I love how effortlessly the author adopts a nine-year-old’s voice and persona.  So many of the details, for example, about how the school administration signed off on a fundraiser for a religious building, and how tickets were sold, and the planning took place are left out, as a nine year old, probably wouldn’t know, or be concerned with the logistics of such endeavors.  It seemed like some details should be given, but I doubt readers would feel that way, so I pushed it aside and went along for the ride.

Omar has amazing friends, from the unpredictable old neighbor lady, to his non Muslim friends being so enthusiastic and supportive of saving a mosque.  I love it, and that they are that way because Omar is so unapologetically Muslim first.  They even discuss a hadith about how building a mosque, builds you a house in Jannah, and a mainstream book published this, and it is AMAZING! It isn’t just a kid and his family, who happen to be Muslim, the whole plot of the book is to save a mosque, and the fact that this book exists, seriously is so beautiful, and powerful, and hopeful, Alhumdulillah.

This book has a lot of layers, most kids won’t pick up on the interfaith aspects being so ground breaking, or the beauty of teachers and parents believing and supporting young kids, but will just read it as a funny story with anecdotes and inside jokes that they get as kids, as Muslims, and maybe even as Desis.  It truly is the culmination of an author who can write well, characters that our kids can see themselves in, and an opportunity to tell our OWN stories that make this book work for kids, adults and everyone in between.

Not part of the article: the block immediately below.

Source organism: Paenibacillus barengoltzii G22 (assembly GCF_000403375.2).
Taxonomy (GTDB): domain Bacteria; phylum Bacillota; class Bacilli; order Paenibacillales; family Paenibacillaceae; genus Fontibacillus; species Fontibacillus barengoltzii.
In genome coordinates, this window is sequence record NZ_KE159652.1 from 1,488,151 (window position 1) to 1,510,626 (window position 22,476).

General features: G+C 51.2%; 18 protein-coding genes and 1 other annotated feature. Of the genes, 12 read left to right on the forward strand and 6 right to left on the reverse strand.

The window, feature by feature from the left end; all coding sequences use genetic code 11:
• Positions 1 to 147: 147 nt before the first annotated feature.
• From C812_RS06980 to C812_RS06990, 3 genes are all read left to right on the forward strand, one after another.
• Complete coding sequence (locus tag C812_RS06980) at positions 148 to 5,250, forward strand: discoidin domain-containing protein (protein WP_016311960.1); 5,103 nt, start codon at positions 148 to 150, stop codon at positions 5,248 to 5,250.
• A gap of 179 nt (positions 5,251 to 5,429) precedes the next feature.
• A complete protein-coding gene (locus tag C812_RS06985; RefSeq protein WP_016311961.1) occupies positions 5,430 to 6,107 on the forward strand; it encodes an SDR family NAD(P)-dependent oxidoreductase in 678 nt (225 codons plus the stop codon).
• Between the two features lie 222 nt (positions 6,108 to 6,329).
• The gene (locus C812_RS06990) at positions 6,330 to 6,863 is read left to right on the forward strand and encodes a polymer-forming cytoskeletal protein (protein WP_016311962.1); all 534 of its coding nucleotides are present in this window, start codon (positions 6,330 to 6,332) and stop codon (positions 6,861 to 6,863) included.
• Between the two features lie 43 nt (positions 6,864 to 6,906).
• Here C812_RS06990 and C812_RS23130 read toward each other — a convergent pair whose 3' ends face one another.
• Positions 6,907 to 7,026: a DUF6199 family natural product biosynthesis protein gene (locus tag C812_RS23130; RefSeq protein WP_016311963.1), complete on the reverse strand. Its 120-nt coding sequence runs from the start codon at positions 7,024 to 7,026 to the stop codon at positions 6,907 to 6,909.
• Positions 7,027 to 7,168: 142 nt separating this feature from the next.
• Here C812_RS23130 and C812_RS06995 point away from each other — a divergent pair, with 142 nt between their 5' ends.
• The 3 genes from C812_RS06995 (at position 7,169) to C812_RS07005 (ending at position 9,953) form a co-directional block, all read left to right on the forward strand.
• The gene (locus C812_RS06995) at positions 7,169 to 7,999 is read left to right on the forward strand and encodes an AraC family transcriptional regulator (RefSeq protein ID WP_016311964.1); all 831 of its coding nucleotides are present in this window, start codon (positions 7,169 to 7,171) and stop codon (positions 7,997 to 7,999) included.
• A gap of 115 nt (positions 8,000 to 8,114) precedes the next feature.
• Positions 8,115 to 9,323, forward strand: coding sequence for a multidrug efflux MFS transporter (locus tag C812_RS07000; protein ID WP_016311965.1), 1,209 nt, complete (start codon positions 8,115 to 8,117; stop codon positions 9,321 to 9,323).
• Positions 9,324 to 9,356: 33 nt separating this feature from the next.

Omar and his sister are mean at times, but alas love each other and look out for each other too.


I don’t do an elementary book club, but if I did, I would do this book in a heartbeat.  For middle school it would be too quick of a read, but I think all classrooms and all libraries should have the book, up through middle school.


I got my copy here in the US at www.crescentmoonstore.com and as always you cannot beat their customer service and prices.  If you don’t have the first book, you can get it there, too.  Thank you Noura and Crescent Moon Store.